The term “genetic eye diseases” refers to conditions that are caused by a mutation in the DNA of an individual, rather than by an infection or injury.
Although these conditions affect vision, they are rarely life-threatening (though you should always consult a doctor for proper diagnosis). In some cases, genetic eye diseases cause both eyes to be affected; in others, only one eye is affected.
Studies show there are approximately 6,000 known genetic disorders caused by one or more mutations in DNA, as reported by John Hopkins Medicine.
Depending on the disease, some people may experience mild vision loss, while others could go completely blind. Regardless of the severity of symptoms, it’s important to know what steps you can take to prevent further damage if you have genetic eye disease.
Genetic eye diseases can cause a wide range of conditions that affect your eyesight. If you notice changes in your vision, it’s important to talk to a doctor.
5 Common Types of Genetic Eye Conditions
Asking questions and knowing the facts about genetic eye diseases can help you get the treatment you need and prevent vision loss. The five most common genetic eye conditions include:
Age-Related Macular Degeneration (AMD)
AMD is an eye disease that affects an individual’s central vision. This happens when the macula (the part of the eye that controls sharp, straight-ahead vision) starts to deteriorate due to aging. Macular degeneration is categorized as the leading cause of age-related vision loss in people over 50.
The symptoms of age-related macular degeneration depend on the stage and type of AMD, but since it’s a progressive disease, symptoms usually get worse over time. Early symptoms of AMD can include distorted vision or blind spots that appear and disappear over time.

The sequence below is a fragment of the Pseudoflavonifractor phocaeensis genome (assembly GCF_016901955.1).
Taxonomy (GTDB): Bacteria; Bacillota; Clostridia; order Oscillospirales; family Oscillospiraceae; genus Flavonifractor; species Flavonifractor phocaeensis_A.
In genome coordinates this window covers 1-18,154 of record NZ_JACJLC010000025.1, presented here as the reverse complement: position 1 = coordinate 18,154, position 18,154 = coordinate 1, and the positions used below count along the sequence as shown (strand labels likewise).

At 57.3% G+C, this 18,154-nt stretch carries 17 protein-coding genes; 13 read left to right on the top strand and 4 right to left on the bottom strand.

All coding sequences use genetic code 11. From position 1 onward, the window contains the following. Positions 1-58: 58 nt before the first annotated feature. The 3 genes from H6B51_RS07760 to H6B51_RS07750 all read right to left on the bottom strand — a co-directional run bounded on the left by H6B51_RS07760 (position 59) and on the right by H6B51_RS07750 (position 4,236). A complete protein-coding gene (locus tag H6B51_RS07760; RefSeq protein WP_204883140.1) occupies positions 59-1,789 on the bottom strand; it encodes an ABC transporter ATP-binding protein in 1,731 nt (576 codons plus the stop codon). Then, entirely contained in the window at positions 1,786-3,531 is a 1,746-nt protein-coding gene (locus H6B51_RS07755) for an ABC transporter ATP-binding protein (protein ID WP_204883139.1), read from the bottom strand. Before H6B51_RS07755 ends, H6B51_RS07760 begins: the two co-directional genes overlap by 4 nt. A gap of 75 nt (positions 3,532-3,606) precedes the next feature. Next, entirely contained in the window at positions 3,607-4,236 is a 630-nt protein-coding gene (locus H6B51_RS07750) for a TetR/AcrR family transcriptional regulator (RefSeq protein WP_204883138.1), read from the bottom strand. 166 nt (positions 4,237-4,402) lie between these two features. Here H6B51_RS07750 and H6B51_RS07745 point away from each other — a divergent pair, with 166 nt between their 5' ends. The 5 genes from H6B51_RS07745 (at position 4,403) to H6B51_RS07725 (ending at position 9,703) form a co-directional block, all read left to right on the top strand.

Effects of macular degeneration
There are two types of AMD; dry AMD and wet AMD and the disease progresses in three stages: early, intermediate, and late.
Dry AMD may develop without symptoms. In intermediate stages, some people notice mild blurriness in their vision or trouble seeing in low lighting.
In late-stage dry (or wet) AMD, vision distortion increases, in which straight lines look wavy or crooked. As the disease progresses, individuals may witness a blurry area near the center of their vision grow larger as the condition advances. Colors may also appear duller than before, making it difficult to see clearly in low lighting.
Glaucoma is a group of diseases that damage optic nerve fibers, which are responsible for carrying visual information from the retina to the brain.
It is the leading cause of blindness in adults over sixty-five years old and is characterized by increased pressure within the eyeball that damages the optic nerve that transmits information from your eye to the brain.
Effects of glaucoma
Without treatment, glaucoma can cause blindness by damaging parts of the eye that control vision and by making it harder for fluid to drain from the eye.
Glaucoma has no early symptoms, so regular eye exams are essential for detecting it early on.
Retinitis pigmentosa (RP) is a group of rare genetic disorders that occur due to harmful changes in any one of more than 50 genes.
Genes carry the instructions for producing proteins needed in cells within the retina, called photoreceptors. Three types of gene mutations lead to damage in photoreceptors; inability to produce a required protein, production of a toxic protein, and production of an abnormal protein.